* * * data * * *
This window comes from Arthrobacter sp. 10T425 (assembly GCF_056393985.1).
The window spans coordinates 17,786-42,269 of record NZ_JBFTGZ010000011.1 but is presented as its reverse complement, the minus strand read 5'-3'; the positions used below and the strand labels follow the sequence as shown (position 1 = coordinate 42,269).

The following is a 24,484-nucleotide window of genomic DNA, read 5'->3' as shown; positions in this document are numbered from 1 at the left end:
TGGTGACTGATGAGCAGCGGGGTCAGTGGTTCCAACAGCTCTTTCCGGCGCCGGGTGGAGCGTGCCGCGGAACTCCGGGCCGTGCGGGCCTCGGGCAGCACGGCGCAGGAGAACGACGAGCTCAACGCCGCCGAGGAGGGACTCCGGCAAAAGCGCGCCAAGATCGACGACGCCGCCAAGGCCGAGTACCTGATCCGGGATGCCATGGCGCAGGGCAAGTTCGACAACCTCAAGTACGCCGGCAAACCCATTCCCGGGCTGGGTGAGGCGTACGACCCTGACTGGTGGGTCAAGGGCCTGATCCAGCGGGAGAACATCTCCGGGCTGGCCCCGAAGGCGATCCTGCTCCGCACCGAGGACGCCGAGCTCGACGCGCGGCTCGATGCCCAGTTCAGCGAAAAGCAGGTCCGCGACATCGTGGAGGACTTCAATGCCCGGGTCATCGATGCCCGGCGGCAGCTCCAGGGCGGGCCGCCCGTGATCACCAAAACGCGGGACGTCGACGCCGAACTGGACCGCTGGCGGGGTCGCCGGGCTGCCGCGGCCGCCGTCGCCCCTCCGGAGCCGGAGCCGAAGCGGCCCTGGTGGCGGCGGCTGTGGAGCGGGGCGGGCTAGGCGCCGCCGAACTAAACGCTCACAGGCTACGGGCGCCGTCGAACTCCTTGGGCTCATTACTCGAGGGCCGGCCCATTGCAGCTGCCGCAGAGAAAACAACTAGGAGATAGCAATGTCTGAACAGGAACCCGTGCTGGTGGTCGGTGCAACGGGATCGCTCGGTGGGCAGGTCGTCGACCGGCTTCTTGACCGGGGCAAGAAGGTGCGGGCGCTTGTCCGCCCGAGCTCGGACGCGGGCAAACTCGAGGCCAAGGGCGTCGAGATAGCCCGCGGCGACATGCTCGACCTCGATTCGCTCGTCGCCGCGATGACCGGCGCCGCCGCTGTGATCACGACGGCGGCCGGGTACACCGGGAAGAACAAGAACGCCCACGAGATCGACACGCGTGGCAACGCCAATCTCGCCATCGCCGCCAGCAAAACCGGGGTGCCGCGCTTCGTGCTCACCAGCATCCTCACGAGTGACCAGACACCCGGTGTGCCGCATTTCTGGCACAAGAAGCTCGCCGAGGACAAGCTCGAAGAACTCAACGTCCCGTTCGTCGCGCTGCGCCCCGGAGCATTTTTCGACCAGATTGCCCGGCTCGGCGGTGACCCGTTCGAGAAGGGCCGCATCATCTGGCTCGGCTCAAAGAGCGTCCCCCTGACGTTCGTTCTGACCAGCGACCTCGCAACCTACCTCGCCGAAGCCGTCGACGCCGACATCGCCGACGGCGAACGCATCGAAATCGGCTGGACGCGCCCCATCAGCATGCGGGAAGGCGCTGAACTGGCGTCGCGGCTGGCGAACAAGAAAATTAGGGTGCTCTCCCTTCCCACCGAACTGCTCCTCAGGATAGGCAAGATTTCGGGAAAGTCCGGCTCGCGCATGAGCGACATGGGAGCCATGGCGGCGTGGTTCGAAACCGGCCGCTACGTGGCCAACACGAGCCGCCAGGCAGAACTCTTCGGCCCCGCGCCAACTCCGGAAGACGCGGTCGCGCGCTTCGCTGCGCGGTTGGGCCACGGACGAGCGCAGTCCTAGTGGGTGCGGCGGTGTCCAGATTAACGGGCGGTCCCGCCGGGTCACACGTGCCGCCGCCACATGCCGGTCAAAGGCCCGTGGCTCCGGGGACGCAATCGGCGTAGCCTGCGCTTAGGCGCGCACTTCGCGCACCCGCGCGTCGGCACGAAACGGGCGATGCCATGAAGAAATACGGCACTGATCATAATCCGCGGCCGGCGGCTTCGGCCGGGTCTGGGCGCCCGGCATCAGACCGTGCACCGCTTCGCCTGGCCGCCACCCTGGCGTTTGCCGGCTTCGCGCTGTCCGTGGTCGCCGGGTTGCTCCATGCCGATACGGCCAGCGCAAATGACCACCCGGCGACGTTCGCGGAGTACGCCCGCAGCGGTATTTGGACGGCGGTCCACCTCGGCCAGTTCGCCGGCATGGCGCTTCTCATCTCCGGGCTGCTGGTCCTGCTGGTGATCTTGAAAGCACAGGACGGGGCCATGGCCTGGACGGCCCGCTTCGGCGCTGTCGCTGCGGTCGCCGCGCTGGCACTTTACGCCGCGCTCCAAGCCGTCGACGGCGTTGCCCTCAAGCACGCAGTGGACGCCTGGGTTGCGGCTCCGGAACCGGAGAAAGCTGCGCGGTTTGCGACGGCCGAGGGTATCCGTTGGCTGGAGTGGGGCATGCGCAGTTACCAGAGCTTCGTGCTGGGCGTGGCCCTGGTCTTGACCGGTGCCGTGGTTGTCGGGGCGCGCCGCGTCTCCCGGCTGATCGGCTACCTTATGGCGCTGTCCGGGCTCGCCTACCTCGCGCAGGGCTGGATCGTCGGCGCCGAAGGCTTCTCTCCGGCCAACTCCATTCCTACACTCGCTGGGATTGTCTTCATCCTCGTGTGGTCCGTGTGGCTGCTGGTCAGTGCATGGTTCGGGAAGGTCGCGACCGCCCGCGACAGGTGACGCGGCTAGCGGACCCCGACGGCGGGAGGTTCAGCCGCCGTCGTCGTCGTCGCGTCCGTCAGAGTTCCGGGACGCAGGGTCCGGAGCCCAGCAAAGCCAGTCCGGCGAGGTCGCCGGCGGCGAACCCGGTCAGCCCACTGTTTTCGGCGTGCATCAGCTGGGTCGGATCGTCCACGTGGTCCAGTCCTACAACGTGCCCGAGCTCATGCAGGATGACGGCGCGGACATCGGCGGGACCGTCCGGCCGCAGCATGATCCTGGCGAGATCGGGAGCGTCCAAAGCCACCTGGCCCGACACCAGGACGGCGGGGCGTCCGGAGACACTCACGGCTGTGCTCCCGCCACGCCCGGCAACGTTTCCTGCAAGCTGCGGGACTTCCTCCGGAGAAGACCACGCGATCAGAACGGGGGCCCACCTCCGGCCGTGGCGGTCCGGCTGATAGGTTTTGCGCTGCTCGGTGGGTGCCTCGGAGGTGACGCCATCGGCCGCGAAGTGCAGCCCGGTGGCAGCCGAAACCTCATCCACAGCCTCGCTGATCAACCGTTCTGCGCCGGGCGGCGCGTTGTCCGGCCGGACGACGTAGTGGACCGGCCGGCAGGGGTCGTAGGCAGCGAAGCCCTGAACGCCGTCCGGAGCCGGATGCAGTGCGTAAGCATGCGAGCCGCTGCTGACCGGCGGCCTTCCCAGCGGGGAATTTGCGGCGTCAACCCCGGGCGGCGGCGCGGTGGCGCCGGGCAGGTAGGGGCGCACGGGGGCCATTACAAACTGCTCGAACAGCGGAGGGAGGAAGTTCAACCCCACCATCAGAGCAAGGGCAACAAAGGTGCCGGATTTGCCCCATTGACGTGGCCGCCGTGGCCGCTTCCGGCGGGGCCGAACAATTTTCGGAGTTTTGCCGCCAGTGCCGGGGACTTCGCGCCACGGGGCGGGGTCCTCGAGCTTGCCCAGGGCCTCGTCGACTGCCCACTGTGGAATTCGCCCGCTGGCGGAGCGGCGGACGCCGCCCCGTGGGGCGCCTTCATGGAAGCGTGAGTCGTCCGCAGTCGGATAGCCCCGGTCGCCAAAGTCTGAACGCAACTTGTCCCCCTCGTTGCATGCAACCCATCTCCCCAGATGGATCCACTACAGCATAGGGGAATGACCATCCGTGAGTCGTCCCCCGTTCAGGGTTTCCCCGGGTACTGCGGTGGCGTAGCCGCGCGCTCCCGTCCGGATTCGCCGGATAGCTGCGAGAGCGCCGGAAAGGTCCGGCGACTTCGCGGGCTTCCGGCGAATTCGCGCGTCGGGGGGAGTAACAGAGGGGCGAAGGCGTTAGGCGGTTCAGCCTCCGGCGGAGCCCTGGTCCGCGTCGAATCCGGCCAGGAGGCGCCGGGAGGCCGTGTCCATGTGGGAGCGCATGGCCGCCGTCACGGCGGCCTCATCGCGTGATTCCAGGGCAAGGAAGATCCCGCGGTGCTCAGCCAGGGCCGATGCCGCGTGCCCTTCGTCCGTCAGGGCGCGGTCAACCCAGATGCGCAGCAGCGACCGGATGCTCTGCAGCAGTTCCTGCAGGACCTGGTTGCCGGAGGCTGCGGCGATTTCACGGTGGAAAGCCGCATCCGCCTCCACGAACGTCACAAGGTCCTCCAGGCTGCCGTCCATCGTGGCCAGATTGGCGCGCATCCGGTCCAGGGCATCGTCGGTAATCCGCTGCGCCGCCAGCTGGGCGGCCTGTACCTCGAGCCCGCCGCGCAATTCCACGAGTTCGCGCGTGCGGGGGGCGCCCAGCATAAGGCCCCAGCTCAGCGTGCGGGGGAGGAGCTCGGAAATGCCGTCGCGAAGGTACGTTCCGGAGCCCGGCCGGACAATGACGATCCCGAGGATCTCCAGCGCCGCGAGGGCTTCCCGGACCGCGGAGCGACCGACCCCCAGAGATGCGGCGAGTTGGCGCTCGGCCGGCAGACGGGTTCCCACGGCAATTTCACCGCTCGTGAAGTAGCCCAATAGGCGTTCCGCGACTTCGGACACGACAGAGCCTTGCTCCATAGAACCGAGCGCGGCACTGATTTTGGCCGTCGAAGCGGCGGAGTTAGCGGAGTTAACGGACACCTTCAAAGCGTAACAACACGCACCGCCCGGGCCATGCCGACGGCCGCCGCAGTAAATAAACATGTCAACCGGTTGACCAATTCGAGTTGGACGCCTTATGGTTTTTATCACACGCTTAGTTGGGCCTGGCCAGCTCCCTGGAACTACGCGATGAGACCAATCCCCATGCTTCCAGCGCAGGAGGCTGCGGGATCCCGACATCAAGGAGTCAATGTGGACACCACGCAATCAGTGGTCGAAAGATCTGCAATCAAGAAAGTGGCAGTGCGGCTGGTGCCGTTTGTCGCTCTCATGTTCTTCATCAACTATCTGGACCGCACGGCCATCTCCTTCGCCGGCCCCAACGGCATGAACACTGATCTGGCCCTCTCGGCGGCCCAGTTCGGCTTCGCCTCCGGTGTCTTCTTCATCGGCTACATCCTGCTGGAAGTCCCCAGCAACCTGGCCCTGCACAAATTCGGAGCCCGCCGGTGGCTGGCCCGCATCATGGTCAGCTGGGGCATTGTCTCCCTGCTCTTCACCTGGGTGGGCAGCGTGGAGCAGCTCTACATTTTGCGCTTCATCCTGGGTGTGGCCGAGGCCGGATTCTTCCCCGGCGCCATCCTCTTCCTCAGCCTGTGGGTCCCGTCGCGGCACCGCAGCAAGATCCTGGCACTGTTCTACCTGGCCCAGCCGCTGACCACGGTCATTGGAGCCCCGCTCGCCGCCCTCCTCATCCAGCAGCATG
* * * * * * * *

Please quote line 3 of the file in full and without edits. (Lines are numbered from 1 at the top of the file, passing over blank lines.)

The following is a 24,484-nucleotide window of genomic DNA, read 5'->3' as shown; positions in this document are numbered from 1 at the left end: